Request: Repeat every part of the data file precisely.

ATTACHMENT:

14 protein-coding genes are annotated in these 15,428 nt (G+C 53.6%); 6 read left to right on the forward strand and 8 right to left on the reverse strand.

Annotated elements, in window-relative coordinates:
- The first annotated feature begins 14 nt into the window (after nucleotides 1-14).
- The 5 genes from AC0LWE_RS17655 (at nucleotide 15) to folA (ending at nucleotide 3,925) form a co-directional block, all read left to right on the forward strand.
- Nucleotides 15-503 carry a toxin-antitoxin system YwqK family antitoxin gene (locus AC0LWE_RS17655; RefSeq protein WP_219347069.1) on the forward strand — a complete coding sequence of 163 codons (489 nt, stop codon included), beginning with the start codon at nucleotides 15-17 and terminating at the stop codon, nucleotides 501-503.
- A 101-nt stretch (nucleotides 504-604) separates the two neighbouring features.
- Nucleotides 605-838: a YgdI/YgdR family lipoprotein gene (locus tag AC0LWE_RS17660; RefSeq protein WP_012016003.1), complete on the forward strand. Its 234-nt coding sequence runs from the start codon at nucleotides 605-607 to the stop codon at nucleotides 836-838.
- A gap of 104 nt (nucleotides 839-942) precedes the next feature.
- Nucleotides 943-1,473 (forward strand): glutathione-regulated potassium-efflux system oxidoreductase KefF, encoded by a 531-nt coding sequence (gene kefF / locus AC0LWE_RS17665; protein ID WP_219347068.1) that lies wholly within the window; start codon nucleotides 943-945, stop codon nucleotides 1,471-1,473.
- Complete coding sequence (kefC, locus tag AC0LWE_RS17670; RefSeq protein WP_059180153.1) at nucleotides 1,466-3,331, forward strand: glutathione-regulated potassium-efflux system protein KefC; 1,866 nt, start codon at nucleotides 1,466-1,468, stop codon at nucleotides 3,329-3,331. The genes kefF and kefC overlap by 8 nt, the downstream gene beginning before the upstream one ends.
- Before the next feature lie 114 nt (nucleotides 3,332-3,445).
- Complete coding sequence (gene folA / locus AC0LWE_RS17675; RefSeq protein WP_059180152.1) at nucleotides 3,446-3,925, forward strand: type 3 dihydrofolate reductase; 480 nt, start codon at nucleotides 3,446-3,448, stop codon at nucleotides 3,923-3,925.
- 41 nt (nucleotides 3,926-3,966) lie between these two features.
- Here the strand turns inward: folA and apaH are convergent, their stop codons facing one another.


14 protein-coding genes are annotated in these 15,428 nt (G+C 53.6%); 6 read left to right on the forward strand and 8 right to left on the reverse strand.

Annotated elements, in window-relative coordinates:
- The first annotated feature begins 14 nt into the window (after nucleotides 1-14).
- The 5 genes from AC0LWE_RS17655 (at nucleotide 15) to folA (ending at nucleotide 3,925) form a co-directional block, all read left to right on the forward strand.
- Nucleotides 15-503 carry a toxin-antitoxin system YwqK family antitoxin gene (locus AC0LWE_RS17655; RefSeq protein WP_219347069.1) on the forward strand — a complete coding sequence of 163 codons (489 nt, stop codon included), beginning with the start codon at nucleotides 15-17 and terminating at the stop codon, nucleotides 501-503.
- A 101-nt stretch (nucleotides 504-604) separates the two neighbouring features.
- Nucleotides 605-838: a YgdI/YgdR family lipoprotein gene (locus tag AC0LWE_RS17660; RefSeq protein WP_012016003.1), complete on the forward strand. Its 234-nt coding sequence runs from the start codon at nucleotides 605-607 to the stop codon at nucleotides 836-838.
- A gap of 104 nt (nucleotides 839-942) precedes the next feature.
- Nucleotides 943-1,473 (forward strand): glutathione-regulated potassium-efflux system oxidoreductase KefF, encoded by a 531-nt coding sequence (gene kefF / locus AC0LWE_RS17665; protein ID WP_219347068.1) that lies wholly within the window; start codon nucleotides 943-945, stop codon nucleotides 1,471-1,473.
- Complete coding sequence (kefC, locus tag AC0LWE_RS17670; RefSeq protein WP_059180153.1) at nucleotides 1,466-3,331, forward strand: glutathione-regulated potassium-efflux system protein KefC; 1,866 nt, start codon at nucleotides 1,466-1,468, stop codon at nucleotides 3,329-3,331. The genes kefF and kefC overlap by 8 nt, the downstream gene beginning before the upstream one ends.
- Before the next feature lie 114 nt (nucleotides 3,332-3,445).
- Complete coding sequence (gene folA / locus AC0LWE_RS17675; RefSeq protein WP_059180152.1) at nucleotides 3,446-3,925, forward strand: type 3 dihydrofolate reductase; 480 nt, start codon at nucleotides 3,446-3,448, stop codon at nucleotides 3,923-3,925.
- 41 nt (nucleotides 3,926-3,966) lie between these two features.
- Here the strand turns inward: folA and apaH are convergent, their stop codons facing one another.